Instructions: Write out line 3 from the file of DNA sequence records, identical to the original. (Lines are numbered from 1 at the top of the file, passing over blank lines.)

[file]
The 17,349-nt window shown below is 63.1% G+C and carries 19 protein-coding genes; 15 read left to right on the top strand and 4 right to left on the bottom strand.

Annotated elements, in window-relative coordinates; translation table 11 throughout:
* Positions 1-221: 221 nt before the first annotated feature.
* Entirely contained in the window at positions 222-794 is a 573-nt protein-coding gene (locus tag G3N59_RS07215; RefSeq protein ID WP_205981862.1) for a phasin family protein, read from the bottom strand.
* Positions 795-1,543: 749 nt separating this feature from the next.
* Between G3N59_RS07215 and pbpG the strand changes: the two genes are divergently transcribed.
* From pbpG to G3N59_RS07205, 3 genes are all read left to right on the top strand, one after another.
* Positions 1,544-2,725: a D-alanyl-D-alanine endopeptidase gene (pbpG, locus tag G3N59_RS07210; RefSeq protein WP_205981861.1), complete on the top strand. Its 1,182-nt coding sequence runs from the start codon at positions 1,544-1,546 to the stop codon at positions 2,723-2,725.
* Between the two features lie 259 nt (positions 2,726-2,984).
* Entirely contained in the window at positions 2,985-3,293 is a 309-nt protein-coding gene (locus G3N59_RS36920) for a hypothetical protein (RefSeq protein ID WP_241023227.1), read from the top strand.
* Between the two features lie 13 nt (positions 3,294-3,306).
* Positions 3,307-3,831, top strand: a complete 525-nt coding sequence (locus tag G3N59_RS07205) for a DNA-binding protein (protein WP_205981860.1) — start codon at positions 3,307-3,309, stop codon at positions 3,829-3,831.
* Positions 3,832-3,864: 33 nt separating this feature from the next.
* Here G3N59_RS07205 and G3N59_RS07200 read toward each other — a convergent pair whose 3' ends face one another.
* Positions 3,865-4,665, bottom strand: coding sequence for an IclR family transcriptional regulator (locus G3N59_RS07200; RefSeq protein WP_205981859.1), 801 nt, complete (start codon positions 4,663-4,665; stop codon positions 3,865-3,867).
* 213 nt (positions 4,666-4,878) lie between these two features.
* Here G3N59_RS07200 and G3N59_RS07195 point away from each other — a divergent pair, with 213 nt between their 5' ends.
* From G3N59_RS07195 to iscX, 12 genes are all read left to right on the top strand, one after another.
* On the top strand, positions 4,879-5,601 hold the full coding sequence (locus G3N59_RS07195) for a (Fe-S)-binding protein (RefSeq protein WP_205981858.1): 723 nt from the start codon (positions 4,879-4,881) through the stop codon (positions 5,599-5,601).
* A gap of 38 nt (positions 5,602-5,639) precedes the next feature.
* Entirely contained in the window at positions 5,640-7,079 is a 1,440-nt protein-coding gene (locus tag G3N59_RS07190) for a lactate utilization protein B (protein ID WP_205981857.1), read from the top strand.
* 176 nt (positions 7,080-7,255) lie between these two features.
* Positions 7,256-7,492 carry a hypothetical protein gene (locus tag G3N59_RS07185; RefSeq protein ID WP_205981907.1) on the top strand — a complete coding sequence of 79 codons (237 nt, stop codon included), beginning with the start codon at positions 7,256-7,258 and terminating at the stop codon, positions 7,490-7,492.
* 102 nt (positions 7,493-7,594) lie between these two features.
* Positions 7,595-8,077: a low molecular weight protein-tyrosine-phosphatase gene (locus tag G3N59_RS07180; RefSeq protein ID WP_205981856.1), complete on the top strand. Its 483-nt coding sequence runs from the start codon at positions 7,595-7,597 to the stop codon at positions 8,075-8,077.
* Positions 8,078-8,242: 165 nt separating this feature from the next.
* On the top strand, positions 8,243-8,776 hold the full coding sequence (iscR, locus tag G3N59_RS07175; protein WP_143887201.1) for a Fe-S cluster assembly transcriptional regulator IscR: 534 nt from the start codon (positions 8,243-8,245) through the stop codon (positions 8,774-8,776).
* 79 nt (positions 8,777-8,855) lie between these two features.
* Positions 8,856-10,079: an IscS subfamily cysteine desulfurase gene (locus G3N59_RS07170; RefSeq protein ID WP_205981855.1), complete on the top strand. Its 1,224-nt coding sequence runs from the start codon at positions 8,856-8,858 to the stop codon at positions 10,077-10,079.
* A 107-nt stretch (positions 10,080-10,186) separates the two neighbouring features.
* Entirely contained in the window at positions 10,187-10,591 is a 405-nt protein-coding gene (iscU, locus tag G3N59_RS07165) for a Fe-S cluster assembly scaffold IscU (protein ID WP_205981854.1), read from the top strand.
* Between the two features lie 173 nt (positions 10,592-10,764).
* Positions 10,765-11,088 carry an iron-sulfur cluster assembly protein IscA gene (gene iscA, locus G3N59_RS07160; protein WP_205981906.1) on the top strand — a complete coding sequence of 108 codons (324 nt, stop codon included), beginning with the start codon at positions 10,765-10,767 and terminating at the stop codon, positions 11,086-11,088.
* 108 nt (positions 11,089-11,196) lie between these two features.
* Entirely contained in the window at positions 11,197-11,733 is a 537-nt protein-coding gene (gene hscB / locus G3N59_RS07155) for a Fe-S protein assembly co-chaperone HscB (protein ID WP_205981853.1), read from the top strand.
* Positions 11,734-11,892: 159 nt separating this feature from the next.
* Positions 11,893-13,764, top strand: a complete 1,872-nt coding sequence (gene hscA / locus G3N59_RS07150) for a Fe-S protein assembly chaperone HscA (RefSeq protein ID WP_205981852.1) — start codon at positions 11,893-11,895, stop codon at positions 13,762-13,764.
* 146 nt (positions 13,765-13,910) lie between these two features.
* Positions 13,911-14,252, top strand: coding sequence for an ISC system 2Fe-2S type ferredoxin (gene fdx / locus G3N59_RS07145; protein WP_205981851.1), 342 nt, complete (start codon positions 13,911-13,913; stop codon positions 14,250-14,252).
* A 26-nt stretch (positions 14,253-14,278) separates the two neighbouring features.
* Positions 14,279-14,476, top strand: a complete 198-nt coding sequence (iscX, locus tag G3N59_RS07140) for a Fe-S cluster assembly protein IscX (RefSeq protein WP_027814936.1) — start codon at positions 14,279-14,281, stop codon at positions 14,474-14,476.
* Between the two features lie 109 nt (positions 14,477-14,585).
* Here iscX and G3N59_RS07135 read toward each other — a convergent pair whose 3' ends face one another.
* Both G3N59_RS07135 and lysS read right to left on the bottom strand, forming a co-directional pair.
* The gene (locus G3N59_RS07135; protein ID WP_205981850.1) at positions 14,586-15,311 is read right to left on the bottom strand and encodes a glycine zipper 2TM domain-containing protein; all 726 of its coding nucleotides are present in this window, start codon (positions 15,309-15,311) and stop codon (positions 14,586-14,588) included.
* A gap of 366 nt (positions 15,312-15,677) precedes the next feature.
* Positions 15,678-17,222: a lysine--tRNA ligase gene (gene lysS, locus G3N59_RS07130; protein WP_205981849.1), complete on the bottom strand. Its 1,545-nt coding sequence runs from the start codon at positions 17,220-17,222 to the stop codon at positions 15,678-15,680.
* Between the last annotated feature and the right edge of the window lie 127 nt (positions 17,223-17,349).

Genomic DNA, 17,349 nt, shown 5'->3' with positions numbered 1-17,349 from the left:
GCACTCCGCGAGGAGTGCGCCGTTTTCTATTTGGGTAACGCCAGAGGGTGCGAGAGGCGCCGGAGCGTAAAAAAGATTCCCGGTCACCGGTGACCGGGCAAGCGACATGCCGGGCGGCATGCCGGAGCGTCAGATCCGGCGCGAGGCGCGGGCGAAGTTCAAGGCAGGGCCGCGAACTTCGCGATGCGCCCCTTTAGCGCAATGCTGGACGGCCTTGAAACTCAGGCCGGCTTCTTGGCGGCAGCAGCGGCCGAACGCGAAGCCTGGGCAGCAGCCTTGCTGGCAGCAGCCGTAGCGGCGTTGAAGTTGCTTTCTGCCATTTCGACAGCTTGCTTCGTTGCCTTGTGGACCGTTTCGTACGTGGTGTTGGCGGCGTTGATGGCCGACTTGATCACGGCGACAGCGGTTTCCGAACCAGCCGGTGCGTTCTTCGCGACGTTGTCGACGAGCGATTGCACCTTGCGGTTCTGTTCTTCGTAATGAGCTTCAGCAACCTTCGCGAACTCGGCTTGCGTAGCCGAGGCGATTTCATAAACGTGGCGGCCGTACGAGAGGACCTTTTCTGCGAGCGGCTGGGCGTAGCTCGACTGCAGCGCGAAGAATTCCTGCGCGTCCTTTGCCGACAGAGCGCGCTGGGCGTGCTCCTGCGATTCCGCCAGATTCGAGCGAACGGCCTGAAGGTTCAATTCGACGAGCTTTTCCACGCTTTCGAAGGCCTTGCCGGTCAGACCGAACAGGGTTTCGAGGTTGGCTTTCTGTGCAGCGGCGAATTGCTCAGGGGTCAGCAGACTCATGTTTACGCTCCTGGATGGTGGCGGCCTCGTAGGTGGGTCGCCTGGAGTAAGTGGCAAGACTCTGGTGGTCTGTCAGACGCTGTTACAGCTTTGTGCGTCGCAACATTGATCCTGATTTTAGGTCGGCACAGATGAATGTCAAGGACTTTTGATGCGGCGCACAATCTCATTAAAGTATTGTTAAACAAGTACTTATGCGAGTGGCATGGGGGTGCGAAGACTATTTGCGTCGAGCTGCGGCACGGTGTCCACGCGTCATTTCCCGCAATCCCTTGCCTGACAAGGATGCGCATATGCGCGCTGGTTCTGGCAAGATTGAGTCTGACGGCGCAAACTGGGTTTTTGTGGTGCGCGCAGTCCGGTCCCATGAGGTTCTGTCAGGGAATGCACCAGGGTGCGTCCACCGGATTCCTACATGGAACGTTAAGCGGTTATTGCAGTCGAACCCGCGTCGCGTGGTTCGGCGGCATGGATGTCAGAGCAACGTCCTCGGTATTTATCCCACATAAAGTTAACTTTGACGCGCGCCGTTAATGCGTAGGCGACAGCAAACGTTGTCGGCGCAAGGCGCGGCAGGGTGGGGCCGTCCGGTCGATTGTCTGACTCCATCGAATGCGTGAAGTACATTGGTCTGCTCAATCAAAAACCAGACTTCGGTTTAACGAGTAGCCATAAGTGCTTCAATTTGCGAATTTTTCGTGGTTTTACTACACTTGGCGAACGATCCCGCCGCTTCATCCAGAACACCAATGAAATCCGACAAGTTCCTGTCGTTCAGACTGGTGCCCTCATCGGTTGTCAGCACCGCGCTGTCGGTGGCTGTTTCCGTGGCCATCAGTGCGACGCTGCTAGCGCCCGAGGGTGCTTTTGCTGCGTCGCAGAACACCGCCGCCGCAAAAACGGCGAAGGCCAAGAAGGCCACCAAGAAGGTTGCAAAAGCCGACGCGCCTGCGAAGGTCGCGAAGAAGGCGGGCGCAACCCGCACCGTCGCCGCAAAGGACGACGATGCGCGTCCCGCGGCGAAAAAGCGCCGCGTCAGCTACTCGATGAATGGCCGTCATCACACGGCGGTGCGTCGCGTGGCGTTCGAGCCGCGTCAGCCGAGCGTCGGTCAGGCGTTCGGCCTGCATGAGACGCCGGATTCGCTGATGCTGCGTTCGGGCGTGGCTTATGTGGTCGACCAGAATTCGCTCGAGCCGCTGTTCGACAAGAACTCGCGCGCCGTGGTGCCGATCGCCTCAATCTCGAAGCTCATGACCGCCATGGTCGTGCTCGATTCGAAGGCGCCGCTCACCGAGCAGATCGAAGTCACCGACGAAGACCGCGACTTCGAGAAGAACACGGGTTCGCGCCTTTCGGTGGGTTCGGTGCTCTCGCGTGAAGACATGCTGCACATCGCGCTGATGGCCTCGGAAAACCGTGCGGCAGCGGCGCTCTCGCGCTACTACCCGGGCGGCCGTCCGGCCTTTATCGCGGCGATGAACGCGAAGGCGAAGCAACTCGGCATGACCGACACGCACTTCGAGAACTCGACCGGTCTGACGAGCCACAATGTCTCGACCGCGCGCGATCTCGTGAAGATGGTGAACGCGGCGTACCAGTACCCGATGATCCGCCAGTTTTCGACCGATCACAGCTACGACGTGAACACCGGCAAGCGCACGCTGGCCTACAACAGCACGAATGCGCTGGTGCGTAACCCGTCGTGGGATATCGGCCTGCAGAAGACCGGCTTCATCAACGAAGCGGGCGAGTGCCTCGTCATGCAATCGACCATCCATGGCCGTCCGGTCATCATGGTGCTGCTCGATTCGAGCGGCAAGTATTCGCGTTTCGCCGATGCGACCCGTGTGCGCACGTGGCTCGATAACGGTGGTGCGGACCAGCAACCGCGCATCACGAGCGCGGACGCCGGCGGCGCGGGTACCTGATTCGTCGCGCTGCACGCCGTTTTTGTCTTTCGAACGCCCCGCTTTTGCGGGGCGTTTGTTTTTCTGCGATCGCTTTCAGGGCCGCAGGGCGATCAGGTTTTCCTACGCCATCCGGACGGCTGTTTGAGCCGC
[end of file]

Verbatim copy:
* Positions 1-221: 221 nt before the first annotated feature.